Dancing to Dirges

Depressing and happy things Tim says, sometimes while drunk

Wednesday, July 09, 2008

Race and Language

With a subject like that, this could actually be a serious post. I could talk about the things we do to categorize each other, the false names we give to bigotry and fear and perversion. I could talk about heritage, about mystery, about the other. I could.

But you know I won't. Instead, I'm going to talk about D&D, and pretty words. Pretty words first, because they are minor and inconsequential. I ran into two random phrases today. One was on LJ, where someone described a fellow sales associate having a smile that "crystallized into a grinding rictus" when faced with crazy clients. I thought that was nice. Secondly, on Girl Genius, the term "false men-puppet things of shadow and dead meat" set my heart a-flutter. I thought you should know.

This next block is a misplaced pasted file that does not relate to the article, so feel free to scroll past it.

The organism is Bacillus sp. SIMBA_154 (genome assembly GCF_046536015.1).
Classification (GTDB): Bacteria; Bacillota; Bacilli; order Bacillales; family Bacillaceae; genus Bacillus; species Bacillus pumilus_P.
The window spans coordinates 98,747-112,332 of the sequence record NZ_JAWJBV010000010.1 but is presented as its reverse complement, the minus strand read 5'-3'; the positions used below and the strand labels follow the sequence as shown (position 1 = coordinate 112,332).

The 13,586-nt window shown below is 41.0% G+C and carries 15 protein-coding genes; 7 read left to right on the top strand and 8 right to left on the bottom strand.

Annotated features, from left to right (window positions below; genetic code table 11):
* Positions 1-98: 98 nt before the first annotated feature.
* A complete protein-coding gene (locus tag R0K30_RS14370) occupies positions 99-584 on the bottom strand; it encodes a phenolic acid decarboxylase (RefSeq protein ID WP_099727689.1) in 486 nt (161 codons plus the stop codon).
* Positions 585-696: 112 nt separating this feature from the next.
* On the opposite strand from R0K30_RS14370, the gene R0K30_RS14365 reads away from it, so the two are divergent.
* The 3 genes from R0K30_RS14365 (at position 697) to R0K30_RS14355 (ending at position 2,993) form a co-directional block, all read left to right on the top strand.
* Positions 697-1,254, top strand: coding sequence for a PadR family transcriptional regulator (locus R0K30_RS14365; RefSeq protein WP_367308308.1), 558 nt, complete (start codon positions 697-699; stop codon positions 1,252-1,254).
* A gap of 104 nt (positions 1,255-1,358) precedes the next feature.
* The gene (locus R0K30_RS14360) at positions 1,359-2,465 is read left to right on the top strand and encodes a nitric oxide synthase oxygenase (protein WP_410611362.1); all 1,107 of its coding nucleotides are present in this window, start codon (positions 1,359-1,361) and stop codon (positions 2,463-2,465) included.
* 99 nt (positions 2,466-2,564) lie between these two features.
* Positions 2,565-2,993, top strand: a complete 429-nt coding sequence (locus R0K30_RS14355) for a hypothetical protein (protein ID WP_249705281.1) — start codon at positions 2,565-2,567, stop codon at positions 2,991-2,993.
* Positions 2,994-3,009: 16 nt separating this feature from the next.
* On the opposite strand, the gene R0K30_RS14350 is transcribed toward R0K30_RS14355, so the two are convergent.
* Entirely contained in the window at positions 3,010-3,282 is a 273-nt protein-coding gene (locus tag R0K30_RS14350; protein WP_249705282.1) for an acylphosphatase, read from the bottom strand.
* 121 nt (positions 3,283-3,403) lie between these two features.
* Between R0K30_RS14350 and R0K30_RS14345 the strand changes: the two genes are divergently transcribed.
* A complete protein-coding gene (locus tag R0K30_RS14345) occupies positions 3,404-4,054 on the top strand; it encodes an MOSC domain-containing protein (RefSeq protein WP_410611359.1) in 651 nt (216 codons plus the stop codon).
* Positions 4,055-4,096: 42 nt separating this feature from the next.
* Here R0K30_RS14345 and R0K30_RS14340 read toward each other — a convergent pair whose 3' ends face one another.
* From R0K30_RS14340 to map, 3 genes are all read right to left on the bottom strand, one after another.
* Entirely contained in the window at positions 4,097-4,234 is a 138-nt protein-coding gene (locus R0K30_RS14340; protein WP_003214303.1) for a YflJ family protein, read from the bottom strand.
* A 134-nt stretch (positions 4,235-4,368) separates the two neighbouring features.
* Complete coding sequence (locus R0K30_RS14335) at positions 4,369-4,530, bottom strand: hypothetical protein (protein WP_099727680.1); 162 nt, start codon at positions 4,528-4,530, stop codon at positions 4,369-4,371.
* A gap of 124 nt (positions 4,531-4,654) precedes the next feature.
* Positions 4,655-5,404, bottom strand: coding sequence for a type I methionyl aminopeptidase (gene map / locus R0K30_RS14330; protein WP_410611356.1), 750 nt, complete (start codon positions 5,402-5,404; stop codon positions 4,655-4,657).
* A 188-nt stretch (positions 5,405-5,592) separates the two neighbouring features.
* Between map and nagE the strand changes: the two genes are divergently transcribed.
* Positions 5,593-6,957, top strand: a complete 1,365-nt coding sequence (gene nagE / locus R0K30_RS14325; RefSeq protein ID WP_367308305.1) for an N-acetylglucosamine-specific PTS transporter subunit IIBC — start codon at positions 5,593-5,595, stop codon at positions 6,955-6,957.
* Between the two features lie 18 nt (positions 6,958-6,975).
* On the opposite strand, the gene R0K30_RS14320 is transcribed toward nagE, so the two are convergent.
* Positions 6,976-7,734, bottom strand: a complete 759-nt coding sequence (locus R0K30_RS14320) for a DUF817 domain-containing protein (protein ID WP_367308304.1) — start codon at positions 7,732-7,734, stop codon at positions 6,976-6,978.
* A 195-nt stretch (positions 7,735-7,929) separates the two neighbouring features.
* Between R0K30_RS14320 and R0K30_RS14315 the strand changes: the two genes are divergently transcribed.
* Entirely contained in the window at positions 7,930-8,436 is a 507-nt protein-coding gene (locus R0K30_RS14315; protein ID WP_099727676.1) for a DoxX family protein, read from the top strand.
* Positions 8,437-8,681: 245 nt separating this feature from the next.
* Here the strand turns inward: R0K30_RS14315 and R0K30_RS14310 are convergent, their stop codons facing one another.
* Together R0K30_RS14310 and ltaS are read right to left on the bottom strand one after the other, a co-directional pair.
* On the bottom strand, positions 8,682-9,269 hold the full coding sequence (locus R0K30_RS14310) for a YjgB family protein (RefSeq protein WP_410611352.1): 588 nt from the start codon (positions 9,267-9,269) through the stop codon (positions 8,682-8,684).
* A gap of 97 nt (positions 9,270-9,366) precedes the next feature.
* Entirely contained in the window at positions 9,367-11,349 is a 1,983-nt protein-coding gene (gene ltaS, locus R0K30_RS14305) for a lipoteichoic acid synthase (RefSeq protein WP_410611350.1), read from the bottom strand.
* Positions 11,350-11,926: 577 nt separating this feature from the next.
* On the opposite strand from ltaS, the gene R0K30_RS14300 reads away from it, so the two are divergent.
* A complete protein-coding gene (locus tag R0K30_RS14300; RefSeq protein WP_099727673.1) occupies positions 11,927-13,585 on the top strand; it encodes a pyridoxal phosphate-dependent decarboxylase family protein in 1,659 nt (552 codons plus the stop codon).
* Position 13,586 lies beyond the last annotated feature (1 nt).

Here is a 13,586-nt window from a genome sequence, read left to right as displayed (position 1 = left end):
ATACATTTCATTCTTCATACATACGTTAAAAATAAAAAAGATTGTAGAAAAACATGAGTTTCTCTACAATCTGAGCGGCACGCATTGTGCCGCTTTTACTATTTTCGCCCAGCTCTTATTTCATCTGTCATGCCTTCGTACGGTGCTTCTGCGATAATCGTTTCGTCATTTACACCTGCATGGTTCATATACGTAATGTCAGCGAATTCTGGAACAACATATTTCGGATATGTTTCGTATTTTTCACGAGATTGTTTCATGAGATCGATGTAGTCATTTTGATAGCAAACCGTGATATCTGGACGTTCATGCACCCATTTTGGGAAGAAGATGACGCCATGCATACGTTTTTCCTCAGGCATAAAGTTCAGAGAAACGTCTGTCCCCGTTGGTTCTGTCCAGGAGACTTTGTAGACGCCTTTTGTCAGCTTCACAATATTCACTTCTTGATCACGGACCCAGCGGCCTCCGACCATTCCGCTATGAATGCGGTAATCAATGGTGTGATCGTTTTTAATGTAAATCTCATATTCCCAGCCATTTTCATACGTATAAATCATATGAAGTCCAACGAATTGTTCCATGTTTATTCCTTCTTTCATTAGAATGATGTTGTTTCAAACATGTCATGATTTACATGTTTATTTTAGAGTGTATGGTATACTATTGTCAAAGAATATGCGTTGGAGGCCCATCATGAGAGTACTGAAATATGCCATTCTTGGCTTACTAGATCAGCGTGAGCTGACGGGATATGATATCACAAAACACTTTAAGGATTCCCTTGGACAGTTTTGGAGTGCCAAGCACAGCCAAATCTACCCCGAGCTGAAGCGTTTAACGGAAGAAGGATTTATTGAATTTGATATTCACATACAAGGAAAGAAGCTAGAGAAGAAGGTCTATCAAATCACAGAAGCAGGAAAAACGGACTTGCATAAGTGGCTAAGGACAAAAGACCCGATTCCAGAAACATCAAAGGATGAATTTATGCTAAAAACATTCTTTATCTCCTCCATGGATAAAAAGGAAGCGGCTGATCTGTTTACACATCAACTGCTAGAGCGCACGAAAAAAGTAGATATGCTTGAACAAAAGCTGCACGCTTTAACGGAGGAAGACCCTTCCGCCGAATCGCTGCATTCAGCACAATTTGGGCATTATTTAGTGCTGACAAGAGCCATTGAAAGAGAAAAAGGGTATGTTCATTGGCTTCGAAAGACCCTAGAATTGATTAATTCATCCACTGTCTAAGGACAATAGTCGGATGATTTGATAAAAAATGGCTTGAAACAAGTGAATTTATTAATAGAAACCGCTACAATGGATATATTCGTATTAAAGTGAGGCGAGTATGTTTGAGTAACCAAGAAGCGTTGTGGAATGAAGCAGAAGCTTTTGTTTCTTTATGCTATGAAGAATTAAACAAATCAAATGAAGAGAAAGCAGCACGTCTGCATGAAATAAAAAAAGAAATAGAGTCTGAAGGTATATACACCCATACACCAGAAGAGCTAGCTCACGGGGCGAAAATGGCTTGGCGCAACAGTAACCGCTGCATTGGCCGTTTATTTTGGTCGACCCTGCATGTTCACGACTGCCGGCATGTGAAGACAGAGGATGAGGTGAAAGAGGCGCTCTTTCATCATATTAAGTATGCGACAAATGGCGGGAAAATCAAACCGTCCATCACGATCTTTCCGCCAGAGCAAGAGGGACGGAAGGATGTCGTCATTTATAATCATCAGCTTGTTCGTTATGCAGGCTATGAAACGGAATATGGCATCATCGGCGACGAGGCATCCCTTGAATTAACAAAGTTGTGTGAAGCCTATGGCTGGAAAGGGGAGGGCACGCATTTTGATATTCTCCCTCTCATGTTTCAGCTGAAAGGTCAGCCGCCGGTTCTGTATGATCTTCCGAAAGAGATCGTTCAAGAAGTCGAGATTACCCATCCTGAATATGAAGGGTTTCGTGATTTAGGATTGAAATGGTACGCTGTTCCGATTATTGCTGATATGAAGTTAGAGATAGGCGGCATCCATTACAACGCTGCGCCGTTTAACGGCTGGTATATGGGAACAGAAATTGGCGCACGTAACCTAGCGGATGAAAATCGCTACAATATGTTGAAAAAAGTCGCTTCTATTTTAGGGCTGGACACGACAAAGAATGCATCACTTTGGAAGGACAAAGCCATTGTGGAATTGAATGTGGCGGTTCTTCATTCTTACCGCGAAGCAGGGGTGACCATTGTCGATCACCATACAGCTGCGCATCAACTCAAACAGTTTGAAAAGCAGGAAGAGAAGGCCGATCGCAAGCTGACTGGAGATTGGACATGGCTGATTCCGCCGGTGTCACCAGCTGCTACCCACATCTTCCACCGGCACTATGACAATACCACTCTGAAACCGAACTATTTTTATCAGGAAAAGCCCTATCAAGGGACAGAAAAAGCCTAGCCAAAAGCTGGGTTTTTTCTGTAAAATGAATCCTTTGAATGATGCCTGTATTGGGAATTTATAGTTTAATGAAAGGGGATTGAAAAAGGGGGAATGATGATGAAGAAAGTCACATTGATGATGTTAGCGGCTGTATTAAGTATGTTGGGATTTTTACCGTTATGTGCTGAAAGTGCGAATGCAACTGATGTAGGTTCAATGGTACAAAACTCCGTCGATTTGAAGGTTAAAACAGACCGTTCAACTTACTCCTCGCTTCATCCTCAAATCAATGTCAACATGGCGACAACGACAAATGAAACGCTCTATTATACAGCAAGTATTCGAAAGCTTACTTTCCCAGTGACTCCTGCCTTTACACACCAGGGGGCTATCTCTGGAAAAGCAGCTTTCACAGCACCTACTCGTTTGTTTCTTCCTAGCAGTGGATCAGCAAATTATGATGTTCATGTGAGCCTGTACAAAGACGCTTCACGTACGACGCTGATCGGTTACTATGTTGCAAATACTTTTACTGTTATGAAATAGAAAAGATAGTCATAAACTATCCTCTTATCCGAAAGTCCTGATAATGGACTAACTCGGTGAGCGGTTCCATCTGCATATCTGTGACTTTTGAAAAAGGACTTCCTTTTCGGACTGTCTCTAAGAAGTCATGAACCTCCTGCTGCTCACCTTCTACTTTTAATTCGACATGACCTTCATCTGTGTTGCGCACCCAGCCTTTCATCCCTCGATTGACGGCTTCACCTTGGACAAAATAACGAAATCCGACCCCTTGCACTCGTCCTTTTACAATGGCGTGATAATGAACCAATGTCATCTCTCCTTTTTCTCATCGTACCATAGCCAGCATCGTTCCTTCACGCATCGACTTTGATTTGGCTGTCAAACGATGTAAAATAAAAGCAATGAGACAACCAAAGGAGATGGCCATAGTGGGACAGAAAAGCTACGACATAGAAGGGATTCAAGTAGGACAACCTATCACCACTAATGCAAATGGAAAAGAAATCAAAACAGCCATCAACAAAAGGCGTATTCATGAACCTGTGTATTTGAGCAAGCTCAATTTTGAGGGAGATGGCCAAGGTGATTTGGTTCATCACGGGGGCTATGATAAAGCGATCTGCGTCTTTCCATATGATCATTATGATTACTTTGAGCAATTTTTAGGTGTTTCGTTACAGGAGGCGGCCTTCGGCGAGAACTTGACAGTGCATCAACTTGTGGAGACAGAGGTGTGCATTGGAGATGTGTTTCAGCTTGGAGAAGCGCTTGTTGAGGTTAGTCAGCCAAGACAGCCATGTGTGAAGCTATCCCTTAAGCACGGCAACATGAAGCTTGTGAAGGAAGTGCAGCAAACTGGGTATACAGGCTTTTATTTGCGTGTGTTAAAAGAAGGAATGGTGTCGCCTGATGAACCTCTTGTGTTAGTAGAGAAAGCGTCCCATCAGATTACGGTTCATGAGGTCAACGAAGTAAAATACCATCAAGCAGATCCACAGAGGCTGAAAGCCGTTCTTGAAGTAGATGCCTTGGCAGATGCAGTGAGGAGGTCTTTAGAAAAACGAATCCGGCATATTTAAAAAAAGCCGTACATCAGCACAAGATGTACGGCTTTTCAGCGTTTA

Now. Dungeons and Dragons. WotC recently released the much ballyhooed fourth edition of the game. I have the PH, and will probably get the MM and DMG. If these terms mean nothing to you, stop reading.

People are divided about 4e. Here's the thing. It's not the same game. Every complaint that you will bring against it will be some form of "This is not how they did it in 3.5" or something. And you're right, it's not how they did it in 3.5, but that's okay. 3.5 was complicated. 3.5 was ripe with cross rules and counter examples and misplays and reprinted errata that BROKE CLERIC IN TWO, BITCHES! So they're rebooting. Accept that it's a new game, a different game, and judge it on its own. Maybe you'll still play 3.5. I probably will. But maybe you'll play this in addition. And maybe eventually, you'll play this instead.